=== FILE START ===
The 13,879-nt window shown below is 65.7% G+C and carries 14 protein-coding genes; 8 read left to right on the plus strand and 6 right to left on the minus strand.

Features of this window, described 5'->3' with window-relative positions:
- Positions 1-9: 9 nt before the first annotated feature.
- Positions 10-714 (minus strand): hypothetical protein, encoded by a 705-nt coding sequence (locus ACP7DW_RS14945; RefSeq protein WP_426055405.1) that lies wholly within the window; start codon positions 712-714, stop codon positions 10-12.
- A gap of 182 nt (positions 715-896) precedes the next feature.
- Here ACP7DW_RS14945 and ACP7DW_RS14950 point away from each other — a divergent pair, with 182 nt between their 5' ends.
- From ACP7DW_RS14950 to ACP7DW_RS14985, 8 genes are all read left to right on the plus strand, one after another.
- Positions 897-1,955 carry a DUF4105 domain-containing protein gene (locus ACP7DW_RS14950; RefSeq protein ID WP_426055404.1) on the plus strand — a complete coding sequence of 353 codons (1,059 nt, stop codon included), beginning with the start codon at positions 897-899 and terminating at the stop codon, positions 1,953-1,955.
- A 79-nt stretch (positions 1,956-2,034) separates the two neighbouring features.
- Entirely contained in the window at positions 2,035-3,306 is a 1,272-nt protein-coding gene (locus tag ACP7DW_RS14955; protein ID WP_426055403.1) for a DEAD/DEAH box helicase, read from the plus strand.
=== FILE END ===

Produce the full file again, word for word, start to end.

The 13,879-nt window shown below is 65.7% G+C and carries 14 protein-coding genes; 8 read left to right on the plus strand and 6 right to left on the minus strand.

Features of this window, described 5'->3' with window-relative positions:
- Positions 1-9: 9 nt before the first annotated feature.
- Positions 10-714 (minus strand): hypothetical protein, encoded by a 705-nt coding sequence (locus ACP7DW_RS14945; RefSeq protein WP_426055405.1) that lies wholly within the window; start codon positions 712-714, stop codon positions 10-12.
- A gap of 182 nt (positions 715-896) precedes the next feature.
- Here ACP7DW_RS14945 and ACP7DW_RS14950 point away from each other — a divergent pair, with 182 nt between their 5' ends.
- From ACP7DW_RS14950 to ACP7DW_RS14985, 8 genes are all read left to right on the plus strand, one after another.
- Positions 897-1,955 carry a DUF4105 domain-containing protein gene (locus ACP7DW_RS14950; RefSeq protein ID WP_426055404.1) on the plus strand — a complete coding sequence of 353 codons (1,059 nt, stop codon included), beginning with the start codon at positions 897-899 and terminating at the stop codon, positions 1,953-1,955.
- A 79-nt stretch (positions 1,956-2,034) separates the two neighbouring features.
- Entirely contained in the window at positions 2,035-3,306 is a 1,272-nt protein-coding gene (locus tag ACP7DW_RS14955; protein ID WP_426055403.1) for a DEAD/DEAH box helicase, read from the plus strand.